Holding on to the legacy

Vintage House

Holding on to the legacy

Young Kyara Mascarehanas doesn’t take the 100-year-old house she lives in with her parents and grandmother for granted but has made an indepth study of its history and provenance tracing it back to over 100 years. “The house was built by an Englishman named John Armstrong in the late 1800s, was sold to a Laura and Jacob James in 1913. It then passed on to Florence and Kathleen, later to a gentleman named St Clair Thompson, who later bequeathed to one Maria Steele and finally bought by my grandparents Gladys and Joseph Mascarehanas in 1954,” she narrates with
consummate ease.

Screened from the busy street by tall palms, and probably one of the last few old homes left standing in Richmond Town, this colonial style bungalow has undoubtedly undergone a few cosmetic and practical changes but the super structure and character is still very much intact. “My mother Gladys, who is now 94 and living here with us was instrumental in buying it as she really liked the graceful proportions of the house with its spacious gardens. The premises were used by the well-known auctioneer Chester Allen till we moved in. It was a  perfect place for us kids to grow up in with lots of trees and fresh air,” says Fritz Mascarehanas, who lives there with his wife Diana and family.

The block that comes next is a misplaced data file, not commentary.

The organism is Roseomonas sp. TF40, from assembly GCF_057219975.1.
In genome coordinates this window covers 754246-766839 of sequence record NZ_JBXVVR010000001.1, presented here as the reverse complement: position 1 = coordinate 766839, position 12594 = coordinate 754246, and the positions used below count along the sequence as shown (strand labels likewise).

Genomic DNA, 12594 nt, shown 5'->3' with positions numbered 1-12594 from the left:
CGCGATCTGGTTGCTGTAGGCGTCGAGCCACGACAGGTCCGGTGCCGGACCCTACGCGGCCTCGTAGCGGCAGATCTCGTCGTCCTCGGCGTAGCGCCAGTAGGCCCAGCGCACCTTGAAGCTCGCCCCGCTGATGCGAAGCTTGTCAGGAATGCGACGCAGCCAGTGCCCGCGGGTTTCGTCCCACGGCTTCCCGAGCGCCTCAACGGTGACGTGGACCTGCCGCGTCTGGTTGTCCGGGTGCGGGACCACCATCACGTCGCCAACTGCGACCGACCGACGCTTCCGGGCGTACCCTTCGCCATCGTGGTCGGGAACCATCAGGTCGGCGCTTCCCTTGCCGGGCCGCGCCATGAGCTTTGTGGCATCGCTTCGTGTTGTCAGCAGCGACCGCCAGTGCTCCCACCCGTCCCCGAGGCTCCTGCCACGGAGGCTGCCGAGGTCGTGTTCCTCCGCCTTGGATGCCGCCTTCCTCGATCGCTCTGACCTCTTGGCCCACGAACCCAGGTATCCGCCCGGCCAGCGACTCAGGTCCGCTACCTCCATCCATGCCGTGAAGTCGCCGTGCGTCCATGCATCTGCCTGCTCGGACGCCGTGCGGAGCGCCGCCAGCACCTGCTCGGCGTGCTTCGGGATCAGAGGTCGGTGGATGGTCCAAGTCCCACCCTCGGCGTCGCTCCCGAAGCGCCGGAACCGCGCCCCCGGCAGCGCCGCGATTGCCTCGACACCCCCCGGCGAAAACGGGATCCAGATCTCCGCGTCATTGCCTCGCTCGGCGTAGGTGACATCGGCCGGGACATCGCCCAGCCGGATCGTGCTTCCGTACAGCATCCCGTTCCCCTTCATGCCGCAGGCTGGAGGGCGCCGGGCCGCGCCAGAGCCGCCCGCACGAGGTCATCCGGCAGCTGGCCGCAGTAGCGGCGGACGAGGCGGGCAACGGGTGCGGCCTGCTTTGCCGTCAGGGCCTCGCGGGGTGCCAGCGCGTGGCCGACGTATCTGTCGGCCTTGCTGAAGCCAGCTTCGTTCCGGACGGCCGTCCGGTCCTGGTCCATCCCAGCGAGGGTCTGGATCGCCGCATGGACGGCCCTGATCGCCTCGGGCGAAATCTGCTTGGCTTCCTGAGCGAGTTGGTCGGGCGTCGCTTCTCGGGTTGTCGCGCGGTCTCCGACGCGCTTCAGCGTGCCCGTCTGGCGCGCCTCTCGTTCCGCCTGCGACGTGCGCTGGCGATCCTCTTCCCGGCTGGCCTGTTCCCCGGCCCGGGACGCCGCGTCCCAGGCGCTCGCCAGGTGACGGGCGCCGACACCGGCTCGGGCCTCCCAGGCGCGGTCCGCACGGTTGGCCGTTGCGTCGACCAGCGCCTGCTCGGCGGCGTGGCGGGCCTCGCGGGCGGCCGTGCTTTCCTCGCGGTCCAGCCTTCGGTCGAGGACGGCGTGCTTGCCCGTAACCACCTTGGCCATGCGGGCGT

Just like homes typical of the times, the house has an elegant porch that leads into a spacious hallway. High ceilinged with deeply recessed ventilators and old Italian tiles, the cool interiors never get overheated in summer. The two wings on either side consisted of en suite bedrooms with study and dressing rooms that have been converted to individual bedrooms. The slate grey kadappa slabs that covered the floor have been replaced by mosaic tiles in the living room but kept intact in the rest of the house. The family put in an ornamental pond in the front garden and the rear has outhouses for staff which are still standing.

Fritz gave up a lucrative career in the merchant navy to become a lay missionary over 30 years ago and their home today has become a refuge of sorts for those in need. “People in all sorts of trouble come here and we run an open house of sorts providing accommodation and help when we can,” says Diana. “Every house in our quiet residential neighbourhood had beautiful gardens and all the kids would play
together boisterous games which gave them plenty of exercise. We had so much less by way of material things than kids today but I remember we were far happier and content,” adds Fritz.

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